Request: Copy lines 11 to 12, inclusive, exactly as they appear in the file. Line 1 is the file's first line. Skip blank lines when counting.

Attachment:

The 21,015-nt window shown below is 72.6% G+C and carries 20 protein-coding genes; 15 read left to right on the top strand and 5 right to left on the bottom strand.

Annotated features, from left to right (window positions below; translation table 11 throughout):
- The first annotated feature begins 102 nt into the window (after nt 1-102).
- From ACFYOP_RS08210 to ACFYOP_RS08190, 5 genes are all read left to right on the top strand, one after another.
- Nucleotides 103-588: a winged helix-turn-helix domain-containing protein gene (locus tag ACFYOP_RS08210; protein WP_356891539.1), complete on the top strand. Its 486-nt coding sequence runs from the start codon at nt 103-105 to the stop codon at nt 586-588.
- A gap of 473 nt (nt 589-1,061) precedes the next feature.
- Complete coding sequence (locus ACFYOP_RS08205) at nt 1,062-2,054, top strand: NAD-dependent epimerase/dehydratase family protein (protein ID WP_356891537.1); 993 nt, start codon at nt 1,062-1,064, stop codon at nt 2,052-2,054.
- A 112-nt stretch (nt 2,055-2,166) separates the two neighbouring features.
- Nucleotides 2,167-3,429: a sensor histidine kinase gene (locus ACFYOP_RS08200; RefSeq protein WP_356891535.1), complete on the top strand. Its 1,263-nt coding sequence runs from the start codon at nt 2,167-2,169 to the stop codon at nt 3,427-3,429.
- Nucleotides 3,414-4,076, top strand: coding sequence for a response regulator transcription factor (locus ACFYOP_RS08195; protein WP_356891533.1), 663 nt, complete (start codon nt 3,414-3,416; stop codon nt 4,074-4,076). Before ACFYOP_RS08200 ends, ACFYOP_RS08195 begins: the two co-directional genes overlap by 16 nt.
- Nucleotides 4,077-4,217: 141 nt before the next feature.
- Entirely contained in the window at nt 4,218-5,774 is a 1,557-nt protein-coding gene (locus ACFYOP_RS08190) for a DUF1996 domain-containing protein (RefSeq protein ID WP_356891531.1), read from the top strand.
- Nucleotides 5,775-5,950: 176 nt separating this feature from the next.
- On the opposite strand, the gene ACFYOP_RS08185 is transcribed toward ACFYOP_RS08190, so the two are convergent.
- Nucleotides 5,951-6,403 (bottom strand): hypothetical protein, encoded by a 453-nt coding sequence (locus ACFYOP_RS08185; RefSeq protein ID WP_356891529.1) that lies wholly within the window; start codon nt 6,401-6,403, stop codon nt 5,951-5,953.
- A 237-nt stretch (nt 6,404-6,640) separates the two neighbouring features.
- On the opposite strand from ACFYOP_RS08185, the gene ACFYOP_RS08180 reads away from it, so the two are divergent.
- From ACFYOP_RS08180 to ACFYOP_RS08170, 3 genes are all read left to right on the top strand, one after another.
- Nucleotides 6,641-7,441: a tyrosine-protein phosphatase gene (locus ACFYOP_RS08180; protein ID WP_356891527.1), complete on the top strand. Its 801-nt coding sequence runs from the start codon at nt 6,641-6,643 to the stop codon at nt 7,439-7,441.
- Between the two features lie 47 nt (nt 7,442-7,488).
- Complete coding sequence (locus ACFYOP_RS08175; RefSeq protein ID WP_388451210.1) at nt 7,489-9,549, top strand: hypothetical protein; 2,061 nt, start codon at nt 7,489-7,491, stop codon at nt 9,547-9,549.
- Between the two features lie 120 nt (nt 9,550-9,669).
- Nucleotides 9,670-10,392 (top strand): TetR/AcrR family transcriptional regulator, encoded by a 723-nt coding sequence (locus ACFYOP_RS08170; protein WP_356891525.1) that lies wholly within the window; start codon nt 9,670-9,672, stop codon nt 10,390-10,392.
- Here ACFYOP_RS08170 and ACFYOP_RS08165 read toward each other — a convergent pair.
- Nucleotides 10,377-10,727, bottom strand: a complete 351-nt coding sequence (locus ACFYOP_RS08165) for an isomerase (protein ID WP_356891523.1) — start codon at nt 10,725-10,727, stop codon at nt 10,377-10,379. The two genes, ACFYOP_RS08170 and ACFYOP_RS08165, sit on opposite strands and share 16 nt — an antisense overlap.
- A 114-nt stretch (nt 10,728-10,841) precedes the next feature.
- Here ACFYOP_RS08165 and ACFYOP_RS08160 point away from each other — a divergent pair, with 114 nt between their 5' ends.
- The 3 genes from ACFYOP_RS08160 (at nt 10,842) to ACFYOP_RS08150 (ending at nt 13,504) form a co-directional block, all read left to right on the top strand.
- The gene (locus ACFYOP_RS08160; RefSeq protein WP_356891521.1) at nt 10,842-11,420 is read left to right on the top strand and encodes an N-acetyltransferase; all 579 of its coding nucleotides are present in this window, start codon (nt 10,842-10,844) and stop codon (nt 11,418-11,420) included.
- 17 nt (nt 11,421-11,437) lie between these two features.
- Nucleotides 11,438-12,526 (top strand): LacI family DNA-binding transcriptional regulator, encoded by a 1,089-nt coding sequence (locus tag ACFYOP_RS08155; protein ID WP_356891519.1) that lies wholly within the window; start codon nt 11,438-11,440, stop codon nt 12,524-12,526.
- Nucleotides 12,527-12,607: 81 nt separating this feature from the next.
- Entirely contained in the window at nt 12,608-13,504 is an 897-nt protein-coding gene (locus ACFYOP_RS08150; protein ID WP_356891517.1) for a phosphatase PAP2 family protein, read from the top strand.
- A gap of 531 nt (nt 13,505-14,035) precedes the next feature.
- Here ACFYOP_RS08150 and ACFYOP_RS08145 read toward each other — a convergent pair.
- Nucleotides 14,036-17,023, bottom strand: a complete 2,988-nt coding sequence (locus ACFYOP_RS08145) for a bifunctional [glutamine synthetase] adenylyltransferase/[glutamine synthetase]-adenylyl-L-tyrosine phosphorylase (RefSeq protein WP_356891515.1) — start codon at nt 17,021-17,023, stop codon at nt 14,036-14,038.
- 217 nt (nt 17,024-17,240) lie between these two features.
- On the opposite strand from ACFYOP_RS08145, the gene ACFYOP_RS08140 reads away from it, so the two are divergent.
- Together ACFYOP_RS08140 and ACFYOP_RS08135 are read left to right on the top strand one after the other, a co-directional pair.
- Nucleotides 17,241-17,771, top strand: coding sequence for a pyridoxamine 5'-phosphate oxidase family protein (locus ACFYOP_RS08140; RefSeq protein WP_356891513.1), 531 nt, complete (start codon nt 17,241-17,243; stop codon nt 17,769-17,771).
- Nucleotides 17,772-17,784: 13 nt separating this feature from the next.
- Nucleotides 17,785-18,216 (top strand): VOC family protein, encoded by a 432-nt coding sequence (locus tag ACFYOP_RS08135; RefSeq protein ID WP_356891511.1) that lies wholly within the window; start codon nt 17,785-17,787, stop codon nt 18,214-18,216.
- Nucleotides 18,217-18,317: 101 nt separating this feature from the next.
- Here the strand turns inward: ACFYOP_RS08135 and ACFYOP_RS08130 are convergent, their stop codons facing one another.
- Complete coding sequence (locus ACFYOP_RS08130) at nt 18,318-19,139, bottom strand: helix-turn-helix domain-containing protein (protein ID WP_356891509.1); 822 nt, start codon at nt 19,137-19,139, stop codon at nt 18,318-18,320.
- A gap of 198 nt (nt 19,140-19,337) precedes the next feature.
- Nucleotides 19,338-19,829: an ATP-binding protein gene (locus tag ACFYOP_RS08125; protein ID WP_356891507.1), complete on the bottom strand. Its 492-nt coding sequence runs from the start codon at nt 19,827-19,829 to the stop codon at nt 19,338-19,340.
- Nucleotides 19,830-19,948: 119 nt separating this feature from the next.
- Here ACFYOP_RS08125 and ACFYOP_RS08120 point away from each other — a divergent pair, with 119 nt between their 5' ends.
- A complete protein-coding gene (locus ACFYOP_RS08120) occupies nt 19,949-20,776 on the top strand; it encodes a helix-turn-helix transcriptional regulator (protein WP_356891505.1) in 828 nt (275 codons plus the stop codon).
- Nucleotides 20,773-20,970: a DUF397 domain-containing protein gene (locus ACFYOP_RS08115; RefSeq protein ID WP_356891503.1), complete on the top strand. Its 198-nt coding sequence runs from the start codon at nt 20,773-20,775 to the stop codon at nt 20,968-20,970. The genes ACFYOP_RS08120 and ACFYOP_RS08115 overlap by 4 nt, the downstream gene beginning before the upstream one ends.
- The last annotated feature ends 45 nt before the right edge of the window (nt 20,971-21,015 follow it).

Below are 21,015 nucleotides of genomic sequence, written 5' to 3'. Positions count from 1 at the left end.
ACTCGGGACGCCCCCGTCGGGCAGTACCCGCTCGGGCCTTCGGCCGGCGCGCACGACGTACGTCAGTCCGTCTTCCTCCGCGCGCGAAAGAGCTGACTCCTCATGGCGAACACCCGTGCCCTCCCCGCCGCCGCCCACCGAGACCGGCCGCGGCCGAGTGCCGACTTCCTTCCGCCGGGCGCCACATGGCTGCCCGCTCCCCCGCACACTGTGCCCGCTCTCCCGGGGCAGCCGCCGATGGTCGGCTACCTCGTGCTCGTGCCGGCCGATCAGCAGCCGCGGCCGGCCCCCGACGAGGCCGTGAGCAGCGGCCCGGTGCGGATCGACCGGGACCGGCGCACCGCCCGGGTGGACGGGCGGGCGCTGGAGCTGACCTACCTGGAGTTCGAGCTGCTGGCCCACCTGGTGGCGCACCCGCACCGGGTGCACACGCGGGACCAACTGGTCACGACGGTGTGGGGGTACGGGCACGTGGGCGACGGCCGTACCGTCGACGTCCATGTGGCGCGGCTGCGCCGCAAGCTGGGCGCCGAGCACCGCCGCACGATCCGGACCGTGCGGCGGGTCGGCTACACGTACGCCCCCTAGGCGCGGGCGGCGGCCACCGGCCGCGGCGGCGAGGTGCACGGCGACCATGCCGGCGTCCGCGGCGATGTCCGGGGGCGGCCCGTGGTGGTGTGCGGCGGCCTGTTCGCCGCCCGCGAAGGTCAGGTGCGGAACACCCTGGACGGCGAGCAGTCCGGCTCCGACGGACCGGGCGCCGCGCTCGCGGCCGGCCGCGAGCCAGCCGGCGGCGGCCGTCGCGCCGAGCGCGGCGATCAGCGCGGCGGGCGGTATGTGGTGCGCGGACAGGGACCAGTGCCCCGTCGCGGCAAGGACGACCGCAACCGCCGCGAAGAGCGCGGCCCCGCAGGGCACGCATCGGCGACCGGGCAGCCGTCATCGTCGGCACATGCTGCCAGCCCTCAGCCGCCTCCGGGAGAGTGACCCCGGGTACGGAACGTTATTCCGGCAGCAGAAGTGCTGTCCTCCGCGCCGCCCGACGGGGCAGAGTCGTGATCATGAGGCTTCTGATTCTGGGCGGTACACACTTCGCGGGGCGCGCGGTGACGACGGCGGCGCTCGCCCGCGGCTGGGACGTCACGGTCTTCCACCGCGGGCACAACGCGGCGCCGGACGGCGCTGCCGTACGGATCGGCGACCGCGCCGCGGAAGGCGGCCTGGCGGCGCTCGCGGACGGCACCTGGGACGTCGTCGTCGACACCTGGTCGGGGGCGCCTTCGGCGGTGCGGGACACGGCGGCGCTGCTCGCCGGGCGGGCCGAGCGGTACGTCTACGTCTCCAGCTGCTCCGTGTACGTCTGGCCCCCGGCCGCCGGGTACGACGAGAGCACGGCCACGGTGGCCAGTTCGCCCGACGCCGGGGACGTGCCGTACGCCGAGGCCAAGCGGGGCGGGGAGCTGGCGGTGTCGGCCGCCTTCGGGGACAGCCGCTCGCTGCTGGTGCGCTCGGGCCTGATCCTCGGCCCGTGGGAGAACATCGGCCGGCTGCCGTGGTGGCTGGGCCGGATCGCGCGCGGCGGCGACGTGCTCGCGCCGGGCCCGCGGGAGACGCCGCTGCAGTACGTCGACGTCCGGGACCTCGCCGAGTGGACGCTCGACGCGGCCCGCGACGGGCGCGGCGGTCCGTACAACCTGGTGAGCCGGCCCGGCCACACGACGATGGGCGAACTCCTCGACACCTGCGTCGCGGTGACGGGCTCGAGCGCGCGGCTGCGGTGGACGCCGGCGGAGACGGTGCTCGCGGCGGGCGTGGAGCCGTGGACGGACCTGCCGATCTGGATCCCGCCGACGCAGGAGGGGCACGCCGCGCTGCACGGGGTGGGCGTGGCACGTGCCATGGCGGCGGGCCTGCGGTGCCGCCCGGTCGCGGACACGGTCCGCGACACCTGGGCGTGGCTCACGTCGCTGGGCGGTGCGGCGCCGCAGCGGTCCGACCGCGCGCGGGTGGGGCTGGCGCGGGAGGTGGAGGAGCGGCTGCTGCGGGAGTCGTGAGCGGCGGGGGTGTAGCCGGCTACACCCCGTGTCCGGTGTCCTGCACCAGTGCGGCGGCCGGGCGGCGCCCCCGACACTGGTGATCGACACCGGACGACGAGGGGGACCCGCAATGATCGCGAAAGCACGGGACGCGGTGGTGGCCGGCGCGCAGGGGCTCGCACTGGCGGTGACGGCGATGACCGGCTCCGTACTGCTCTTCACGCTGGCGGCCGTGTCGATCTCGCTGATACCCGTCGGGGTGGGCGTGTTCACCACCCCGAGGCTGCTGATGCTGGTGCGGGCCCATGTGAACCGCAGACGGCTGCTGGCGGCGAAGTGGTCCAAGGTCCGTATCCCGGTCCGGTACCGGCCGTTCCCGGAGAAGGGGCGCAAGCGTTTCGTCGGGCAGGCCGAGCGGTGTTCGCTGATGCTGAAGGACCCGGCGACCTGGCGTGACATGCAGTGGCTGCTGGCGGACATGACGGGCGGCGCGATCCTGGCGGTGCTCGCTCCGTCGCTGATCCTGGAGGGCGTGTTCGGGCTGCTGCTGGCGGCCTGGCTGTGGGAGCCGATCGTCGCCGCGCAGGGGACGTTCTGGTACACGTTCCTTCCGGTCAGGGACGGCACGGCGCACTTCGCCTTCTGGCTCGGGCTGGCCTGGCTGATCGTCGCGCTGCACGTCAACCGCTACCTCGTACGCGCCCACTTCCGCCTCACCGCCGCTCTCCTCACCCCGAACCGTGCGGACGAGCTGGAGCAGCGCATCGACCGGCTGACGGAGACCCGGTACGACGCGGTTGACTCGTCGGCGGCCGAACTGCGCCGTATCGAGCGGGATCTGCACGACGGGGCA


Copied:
- Nucleotides 4,077-4,217: 141 nt before the next feature.
- Entirely contained in the window at nt 4,218-5,774 is a 1,557-nt protein-coding gene (locus ACFYOP_RS08190) for a DUF1996 domain-containing protein (RefSeq protein ID WP_356891531.1), read from the top strand.